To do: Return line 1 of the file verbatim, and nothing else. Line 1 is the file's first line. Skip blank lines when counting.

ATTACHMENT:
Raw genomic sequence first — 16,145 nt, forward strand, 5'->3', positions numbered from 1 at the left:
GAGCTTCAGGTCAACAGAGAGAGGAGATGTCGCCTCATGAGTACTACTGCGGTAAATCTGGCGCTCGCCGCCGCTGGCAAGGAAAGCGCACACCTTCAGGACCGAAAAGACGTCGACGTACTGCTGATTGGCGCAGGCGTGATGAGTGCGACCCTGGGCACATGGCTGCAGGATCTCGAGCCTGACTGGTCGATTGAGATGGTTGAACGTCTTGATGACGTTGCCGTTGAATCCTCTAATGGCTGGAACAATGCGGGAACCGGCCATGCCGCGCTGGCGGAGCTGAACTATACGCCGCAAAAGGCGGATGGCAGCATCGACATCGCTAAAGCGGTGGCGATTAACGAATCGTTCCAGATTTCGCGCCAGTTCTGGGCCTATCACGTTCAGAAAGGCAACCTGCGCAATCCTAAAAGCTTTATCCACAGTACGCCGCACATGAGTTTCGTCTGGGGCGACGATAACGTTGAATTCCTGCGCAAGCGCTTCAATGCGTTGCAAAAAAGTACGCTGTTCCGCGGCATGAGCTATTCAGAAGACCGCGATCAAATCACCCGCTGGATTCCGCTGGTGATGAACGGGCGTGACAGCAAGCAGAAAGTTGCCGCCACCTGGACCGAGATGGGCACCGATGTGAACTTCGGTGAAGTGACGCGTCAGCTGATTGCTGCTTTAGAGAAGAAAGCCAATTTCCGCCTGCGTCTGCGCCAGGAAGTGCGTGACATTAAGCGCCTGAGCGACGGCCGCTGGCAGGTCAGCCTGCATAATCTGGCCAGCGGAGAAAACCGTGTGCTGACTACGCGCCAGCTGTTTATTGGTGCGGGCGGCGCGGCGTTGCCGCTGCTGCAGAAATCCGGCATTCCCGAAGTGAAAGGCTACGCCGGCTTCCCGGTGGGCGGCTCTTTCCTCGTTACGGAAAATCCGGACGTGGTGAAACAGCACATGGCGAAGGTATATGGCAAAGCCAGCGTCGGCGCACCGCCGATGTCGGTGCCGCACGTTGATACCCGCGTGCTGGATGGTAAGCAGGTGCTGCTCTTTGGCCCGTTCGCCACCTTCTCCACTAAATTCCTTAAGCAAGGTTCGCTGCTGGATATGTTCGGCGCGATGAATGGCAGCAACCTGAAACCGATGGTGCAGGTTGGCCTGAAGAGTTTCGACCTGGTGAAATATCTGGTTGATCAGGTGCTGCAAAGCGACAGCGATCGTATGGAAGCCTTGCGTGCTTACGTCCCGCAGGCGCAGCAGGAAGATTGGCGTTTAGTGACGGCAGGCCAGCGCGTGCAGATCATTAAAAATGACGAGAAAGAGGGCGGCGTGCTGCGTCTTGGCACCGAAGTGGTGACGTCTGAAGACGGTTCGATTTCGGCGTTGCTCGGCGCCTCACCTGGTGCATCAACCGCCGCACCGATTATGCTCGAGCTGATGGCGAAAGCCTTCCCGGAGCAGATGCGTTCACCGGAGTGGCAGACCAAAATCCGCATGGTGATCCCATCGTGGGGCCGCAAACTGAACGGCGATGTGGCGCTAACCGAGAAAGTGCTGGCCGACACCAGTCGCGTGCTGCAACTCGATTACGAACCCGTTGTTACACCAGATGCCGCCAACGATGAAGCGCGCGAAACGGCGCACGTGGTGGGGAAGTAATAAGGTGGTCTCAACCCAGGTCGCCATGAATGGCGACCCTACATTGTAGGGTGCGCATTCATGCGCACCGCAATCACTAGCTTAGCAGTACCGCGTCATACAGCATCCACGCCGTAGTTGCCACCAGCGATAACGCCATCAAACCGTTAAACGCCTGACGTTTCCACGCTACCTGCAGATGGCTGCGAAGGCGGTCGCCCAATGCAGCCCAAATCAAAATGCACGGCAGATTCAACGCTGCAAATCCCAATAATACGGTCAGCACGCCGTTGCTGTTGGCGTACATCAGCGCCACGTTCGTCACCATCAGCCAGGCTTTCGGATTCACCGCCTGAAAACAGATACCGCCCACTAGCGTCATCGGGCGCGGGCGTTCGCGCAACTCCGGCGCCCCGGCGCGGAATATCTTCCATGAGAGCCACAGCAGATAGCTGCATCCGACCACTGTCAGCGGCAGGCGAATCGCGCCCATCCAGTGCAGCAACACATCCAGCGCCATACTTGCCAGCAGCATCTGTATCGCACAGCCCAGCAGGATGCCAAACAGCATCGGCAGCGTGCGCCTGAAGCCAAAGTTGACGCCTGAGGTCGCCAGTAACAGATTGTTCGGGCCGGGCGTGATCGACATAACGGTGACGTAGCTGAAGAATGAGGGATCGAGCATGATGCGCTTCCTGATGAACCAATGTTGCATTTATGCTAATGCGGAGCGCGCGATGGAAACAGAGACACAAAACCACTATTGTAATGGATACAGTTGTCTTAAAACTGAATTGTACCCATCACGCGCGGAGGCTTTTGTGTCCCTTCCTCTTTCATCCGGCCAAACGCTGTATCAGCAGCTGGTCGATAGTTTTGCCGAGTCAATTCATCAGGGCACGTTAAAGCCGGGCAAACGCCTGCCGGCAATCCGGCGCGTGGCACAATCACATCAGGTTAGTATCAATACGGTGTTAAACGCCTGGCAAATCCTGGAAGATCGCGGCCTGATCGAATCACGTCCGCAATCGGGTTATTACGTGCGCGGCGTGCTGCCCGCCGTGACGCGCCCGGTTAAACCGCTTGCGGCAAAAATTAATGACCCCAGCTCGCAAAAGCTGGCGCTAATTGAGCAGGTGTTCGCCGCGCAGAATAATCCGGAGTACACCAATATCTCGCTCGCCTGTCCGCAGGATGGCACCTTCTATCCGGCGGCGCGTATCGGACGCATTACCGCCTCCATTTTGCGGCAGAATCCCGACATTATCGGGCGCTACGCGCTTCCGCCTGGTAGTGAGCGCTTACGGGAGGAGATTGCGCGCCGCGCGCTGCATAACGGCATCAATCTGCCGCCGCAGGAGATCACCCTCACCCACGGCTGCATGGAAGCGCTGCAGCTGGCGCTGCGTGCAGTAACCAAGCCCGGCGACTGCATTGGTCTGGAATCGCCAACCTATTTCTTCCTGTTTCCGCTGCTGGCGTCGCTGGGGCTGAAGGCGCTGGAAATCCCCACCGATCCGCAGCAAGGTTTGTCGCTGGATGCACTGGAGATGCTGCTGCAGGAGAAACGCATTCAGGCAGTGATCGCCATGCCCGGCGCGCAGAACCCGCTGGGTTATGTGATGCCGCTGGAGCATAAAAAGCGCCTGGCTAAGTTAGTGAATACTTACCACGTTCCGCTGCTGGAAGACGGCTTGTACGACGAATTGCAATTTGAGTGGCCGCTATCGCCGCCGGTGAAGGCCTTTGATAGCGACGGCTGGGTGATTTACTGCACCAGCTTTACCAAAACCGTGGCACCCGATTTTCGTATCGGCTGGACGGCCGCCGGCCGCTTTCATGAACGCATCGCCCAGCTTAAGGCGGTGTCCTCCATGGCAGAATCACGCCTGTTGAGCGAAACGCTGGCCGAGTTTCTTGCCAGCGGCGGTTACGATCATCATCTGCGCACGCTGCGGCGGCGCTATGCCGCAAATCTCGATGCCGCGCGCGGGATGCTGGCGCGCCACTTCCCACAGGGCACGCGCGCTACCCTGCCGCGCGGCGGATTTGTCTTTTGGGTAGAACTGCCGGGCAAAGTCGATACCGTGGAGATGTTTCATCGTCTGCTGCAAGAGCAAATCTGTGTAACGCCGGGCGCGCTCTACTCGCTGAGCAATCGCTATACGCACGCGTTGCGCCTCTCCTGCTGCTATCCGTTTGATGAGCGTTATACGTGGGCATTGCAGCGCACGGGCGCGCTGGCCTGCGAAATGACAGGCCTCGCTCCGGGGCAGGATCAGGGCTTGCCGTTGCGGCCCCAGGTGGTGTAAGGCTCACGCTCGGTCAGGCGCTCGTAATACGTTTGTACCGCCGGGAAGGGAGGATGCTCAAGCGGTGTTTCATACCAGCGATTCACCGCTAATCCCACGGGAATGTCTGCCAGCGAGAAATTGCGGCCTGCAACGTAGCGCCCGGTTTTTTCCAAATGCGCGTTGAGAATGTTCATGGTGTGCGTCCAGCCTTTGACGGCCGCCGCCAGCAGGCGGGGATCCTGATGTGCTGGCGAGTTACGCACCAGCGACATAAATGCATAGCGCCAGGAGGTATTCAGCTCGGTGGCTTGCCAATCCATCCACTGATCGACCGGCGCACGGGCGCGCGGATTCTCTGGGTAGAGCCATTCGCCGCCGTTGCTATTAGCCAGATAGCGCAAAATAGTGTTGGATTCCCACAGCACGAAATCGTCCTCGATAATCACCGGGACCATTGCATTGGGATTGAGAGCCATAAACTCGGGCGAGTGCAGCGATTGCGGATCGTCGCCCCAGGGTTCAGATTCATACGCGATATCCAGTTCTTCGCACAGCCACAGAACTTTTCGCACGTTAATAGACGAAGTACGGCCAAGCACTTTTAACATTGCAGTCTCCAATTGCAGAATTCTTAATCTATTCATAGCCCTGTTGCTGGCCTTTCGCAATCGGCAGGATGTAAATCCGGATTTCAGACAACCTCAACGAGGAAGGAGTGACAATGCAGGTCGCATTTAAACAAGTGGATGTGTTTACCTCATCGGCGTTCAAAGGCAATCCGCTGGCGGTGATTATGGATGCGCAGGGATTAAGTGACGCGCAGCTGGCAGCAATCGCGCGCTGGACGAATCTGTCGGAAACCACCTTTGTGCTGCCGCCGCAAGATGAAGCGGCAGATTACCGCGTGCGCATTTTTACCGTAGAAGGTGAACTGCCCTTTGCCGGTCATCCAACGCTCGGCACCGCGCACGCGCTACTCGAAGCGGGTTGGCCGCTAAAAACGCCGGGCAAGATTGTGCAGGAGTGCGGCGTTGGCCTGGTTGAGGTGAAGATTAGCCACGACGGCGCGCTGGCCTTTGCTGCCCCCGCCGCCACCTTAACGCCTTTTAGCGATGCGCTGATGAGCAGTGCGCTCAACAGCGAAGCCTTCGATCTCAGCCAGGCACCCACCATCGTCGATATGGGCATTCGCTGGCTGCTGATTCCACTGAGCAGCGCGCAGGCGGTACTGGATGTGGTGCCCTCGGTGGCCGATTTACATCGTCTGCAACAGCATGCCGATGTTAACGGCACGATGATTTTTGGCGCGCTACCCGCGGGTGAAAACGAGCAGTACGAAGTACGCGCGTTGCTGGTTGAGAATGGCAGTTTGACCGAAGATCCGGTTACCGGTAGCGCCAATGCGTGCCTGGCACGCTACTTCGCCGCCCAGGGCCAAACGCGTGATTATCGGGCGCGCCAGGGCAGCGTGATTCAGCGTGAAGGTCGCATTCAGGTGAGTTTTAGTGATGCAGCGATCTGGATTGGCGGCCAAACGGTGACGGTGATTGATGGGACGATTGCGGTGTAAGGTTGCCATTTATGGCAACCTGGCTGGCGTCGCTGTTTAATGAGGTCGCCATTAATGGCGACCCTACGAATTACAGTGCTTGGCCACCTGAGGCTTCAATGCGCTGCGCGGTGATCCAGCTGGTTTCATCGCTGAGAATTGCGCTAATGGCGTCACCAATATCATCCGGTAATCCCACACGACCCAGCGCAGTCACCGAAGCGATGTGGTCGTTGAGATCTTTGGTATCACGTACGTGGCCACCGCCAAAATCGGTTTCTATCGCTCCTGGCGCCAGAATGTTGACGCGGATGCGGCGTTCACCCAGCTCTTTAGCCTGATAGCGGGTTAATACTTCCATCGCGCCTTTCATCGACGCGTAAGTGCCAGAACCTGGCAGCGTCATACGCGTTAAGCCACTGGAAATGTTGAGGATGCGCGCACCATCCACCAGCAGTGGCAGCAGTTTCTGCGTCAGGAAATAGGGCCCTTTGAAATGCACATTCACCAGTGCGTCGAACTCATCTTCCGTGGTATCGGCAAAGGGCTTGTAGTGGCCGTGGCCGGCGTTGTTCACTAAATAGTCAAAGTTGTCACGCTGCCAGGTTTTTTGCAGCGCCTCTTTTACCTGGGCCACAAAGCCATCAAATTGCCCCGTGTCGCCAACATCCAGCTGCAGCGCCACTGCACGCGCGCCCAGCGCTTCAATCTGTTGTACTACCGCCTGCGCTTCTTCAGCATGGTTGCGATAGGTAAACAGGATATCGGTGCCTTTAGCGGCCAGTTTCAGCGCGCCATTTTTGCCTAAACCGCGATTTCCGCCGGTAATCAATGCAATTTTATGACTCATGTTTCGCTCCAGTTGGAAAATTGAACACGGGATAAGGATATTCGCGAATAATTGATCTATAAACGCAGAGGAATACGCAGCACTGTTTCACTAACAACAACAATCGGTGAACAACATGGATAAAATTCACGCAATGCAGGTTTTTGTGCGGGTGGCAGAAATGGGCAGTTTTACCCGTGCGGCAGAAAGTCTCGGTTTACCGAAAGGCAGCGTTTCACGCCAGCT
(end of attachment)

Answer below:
Raw genomic sequence first — 16,145 nt, forward strand, 5'->3', positions numbered from 1 at the left: